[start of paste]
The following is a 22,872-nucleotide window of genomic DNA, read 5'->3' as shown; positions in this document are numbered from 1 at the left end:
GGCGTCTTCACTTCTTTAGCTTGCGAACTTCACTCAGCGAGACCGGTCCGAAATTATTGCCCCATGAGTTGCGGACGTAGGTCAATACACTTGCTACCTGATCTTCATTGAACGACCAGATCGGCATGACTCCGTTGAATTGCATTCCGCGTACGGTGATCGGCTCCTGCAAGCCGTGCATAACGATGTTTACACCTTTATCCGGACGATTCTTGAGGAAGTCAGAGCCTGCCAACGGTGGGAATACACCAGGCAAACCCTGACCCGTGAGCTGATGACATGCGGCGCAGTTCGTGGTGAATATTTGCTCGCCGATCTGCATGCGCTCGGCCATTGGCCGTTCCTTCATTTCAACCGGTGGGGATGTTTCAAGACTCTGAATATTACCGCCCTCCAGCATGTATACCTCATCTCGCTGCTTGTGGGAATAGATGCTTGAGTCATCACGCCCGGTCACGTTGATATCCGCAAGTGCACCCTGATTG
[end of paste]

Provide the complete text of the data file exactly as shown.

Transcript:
The following is a 22,872-nucleotide window of genomic DNA, read 5'->3' as shown; positions in this document are numbered from 1 at the left end:
GGCGTCTTCACTTCTTTAGCTTGCGAACTTCACTCAGCGAGACCGGTCCGAAATTATTGCCCCATGAGTTGCGGACGTAGGTCAATACACTTGCTACCTGATCTTCATTGAACGACCAGATCGGCATGACTCCGTTGAATTGCATTCCGCGTACGGTGATCGGCTCCTGCAAGCCGTGCATAACGATGTTTACACCTTTATCCGGACGATTCTTGAGGAAGTCAGAGCCTGCCAACGGTGGGAATACACCAGGCAAACCCTGACCCGTGAGCTGATGACATGCGGCGCAGTTCGTGGTGAATATTTGCTCGCCGATCTGCATGCGCTCGGCCATTGGCCGTTCCTTCATTTCAACCGGTGGGGATGTTTCAAGACTCTGAATATTACCGCCCTCCAGCATGTATACCTCATCTCGCTGCTTGTGGGAATAGATGCTTGAGTCATCACGCCCGGTCACGTTGATATCCGCAAGTGCACCCTGATTG